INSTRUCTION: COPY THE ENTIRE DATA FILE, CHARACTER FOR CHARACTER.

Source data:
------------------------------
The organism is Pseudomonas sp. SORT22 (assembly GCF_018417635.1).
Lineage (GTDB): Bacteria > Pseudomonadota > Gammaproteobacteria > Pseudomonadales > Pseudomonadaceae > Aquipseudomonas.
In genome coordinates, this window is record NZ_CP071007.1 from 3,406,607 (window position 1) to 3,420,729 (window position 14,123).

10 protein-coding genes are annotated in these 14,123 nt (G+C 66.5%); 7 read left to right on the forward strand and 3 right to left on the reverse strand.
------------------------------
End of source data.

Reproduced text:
The organism is Pseudomonas sp. SORT22 (assembly GCF_018417635.1).
Lineage (GTDB): Bacteria > Pseudomonadota > Gammaproteobacteria > Pseudomonadales > Pseudomonadaceae > Aquipseudomonas.
In genome coordinates, this window is record NZ_CP071007.1 from 3,406,607 (window position 1) to 3,420,729 (window position 14,123).

10 protein-coding genes are annotated in these 14,123 nt (G+C 66.5%); 7 read left to right on the forward strand and 3 right to left on the reverse strand.